As with all Perennialist savants, the scholastics go beserk trying to tease out some rationalistic explanation of his teachings. Because scholastics and sensation seekers adopt a totally alien viewpoint and methodology, they cannot possibly comprehend a Perennialist teacher such as Plotinus, Plato, Jesus, or Shahabudin Suhrawardi. The uninformed metaphysician attempts to place the teacher on his scholastic Procrustean bed, assuming that he can get at the essence of the teacher's "philosophy" by analyzing the reports of his teachings by equally uninformed chroniclers.

     Sometimes the same scholastic can grasp the outer organization of Perennialist teachings but fail utterly to understand their origin in the teacher's inner, spiritual experiences.

     "Plotinus wrote his treatises to deal with particular points as they arose in the discussions of his school, and during his lifetime they circulated only among its members. In dealing with the particular points, of course, the great principles of his philosophy are always coming in, and we are very conscious that there is a fully worked-out system of thought in the background: but it is presented to us, not step by step in an orderly exposition, but by a perpetual handling and rehandling of the great central problems, always from slightly different points of view and with reference to different types of objections and queries."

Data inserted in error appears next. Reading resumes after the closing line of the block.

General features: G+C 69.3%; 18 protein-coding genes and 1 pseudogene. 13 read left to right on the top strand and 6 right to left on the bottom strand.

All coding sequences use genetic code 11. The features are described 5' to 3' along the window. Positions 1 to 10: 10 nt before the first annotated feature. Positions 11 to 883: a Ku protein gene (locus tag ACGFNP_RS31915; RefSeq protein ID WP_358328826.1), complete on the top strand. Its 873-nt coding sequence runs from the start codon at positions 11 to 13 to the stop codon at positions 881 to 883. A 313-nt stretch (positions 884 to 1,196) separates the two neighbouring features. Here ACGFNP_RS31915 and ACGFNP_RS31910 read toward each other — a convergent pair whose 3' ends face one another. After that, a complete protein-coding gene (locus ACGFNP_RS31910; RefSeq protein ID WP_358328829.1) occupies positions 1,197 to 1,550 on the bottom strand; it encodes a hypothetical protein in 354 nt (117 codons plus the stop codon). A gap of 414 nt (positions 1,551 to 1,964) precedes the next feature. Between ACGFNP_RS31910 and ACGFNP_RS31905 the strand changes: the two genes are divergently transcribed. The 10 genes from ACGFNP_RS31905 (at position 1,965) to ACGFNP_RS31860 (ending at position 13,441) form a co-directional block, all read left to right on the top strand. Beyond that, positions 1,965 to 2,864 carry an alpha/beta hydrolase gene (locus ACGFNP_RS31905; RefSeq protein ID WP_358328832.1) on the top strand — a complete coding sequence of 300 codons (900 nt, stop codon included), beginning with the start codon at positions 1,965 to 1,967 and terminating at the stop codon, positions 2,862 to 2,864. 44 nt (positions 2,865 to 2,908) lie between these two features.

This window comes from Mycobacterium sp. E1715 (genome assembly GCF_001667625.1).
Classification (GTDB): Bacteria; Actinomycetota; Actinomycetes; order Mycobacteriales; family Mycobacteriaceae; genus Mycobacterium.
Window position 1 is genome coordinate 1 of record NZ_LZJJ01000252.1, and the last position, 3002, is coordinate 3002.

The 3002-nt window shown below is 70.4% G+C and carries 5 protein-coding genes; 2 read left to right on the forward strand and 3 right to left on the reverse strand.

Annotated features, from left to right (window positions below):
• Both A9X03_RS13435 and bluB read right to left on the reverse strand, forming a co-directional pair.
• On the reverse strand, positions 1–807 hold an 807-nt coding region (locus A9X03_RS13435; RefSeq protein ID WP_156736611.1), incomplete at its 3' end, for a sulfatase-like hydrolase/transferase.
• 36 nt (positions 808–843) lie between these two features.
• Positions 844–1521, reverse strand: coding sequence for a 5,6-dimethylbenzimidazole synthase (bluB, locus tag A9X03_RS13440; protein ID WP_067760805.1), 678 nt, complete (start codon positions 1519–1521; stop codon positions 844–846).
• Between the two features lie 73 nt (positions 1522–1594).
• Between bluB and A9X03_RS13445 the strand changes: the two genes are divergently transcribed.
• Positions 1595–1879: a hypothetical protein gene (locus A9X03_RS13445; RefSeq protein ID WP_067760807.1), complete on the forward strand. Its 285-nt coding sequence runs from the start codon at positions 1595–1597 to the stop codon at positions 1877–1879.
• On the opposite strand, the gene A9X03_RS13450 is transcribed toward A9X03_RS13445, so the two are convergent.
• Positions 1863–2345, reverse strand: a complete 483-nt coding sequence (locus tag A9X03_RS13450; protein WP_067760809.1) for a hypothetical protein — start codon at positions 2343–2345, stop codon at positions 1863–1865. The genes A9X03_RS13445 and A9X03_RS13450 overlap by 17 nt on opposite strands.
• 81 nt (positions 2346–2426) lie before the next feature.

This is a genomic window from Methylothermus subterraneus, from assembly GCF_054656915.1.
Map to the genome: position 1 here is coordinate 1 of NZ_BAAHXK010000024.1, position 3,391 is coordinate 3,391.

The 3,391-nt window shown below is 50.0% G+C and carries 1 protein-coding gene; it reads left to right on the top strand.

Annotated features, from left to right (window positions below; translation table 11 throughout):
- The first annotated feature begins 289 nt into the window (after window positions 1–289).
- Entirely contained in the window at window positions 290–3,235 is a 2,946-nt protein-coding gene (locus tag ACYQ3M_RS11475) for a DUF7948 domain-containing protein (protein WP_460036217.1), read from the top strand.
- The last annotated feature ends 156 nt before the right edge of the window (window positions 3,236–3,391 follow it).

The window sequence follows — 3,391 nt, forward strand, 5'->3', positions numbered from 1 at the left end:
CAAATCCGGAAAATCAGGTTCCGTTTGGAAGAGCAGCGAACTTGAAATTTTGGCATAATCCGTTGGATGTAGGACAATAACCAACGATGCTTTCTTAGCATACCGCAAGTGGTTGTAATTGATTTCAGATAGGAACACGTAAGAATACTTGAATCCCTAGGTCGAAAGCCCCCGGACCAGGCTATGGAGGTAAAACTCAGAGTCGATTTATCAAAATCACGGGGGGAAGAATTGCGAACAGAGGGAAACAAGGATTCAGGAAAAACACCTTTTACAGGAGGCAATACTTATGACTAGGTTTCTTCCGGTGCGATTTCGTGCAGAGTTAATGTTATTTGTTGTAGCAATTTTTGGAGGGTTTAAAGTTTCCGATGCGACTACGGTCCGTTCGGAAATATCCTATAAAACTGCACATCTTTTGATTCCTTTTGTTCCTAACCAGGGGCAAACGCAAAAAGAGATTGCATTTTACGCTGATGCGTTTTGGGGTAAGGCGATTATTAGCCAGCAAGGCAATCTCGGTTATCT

A. H. Armstrong. (1962). Plotinus, p. 15

     "The philosophy of Plotinus is in all essentials a development (though sometimes a very bold and original one) of the Middle Platonist school tradition. But there is another philosophical influence on his thought which must not be neglected. Plotinus devotes a great deal of time and energy in his writings to dealing faithfully with Stoicism, and in particular with the curious Stoic way of thinking of spiritual being in terms of body. It was probably the struggle to free his own mind and the minds of his pupils from the very pervasive influence of the Stoic conception of God and the soul as a sort of gas that led Plotinus to the very clear understanding of the difference between spiritual and material being which is such a valuable feature of his thought."

A. H. Armstrong. (1962). Plotinus, p. 19